Many companies are incorporating peer feedback into performance reviews. Here's how I prepare to give awesome peer feedback.
In a Gartner article on how peer feedback boosts employee performance, Jessica Knight, research director at Gartner, said "High-quality peer input has become an essential part of effective performance feedback".
Every company I've worked for—Zappos, Walmart Labs and Webflow—in the past 8 years has incorporated peer feedback in the annual performance review (Webflow is the only one that doesn't tie compensation to this feedback).
For high performers and contributors who interact with others across an organization this can be a really great way to receive feedback, but the hidden superpower for people in these roles is that they have the ability to give insightful feedback.
One of the most important changes I made to how I give feedback was to start keeping notes for all of the peers I interact with through the year, then to reflect on and summarize those to write my peer feedback.
Immediately after interacting with someone for the first time, I create a file in a folder in Dropbox called
people with that person's name in it and use a text expander snippet to add a list item for that interaction. As an example, if I need help with a particular feature I don't know a lot about from a peer named "Jim Johns", I would created a file in Dropbox called
people/jim-johns.md with the following:
# Summary # Notes - **2020-02-21T13:04** I needed some help with the slider element feature and Jane said "Jim knows a lot about it". Jim was really helpful and the way he walked through the internals of the feature felt like we were exploring it together and he was letting me learn it and ask questions. I was really comfortable asking questions that felt silly because he often responded to my questions by first saying "great question!".
Some things to note about the above example:
Once I have 4-5 interactions, I'll try to summarize feedback into my
# Summary section. I don't usually wait until peer feedback time to do this, but I usually do it when I can see that there are patterns of strengths, behaviors and qualities of a person that stand out. I also add a ⭐to a few of the interactions that I want to highlight to my feedback. I find specific examples as a good way to indicate I genuinely mean what I wrote in the summary.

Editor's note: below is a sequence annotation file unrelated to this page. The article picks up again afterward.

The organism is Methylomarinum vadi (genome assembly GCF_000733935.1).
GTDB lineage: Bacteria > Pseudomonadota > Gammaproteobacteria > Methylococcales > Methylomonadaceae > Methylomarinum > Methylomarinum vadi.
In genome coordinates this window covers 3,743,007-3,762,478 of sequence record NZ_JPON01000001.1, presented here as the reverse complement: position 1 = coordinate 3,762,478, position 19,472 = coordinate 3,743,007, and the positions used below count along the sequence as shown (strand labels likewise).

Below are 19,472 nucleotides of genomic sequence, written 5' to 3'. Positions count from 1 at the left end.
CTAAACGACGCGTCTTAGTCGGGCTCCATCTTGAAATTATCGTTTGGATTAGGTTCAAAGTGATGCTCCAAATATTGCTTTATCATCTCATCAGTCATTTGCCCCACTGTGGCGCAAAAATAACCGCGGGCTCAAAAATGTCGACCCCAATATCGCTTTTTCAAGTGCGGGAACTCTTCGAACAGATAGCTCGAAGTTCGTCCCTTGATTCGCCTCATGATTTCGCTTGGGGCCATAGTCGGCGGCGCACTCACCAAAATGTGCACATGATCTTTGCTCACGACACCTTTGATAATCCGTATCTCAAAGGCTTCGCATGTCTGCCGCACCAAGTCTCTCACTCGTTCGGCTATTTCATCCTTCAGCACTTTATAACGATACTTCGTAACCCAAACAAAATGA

There are always opportunities for a person to grow. Sometimes they'll feel negative, but other times it'll be opportunities around skills/strengths an individual has that they want to refine/get better at. A really great way to share this feedback is to find any interactions where you caught a glimmer of something stellar that you think that person has an opportunity to do more of that will also help them shine.
For the past 4 years I have had to give anywhere between 12-15 peer reviews per cycle and this process of capturing over time and collating at review time has made giving feedback an enriching, stress-free experience!
This is also helpful for people who you haven't interacted with in a long time or don't interact with that frequently. This is a wonderful gift to those people because it shows you cared enough to be prepared and that you, someone they chose to request feedback from, took the time to reflect on your interactions with them.
I should also note that people have asked me for feedback outside of these cycles and when they do, it makes it a lot easier to give that feedback because I've already done the work to collect my thoughts!
Thanks to David Hoang for inspiring me to write this post. His twitter post recommending managers keep a document on "what they've done" nudged me to write about the documents I keep to give awesome peer feedback.
Hey, I'm Chase. I help aspiring entrepreneurs and makers turn their ideas into digital products and apps.
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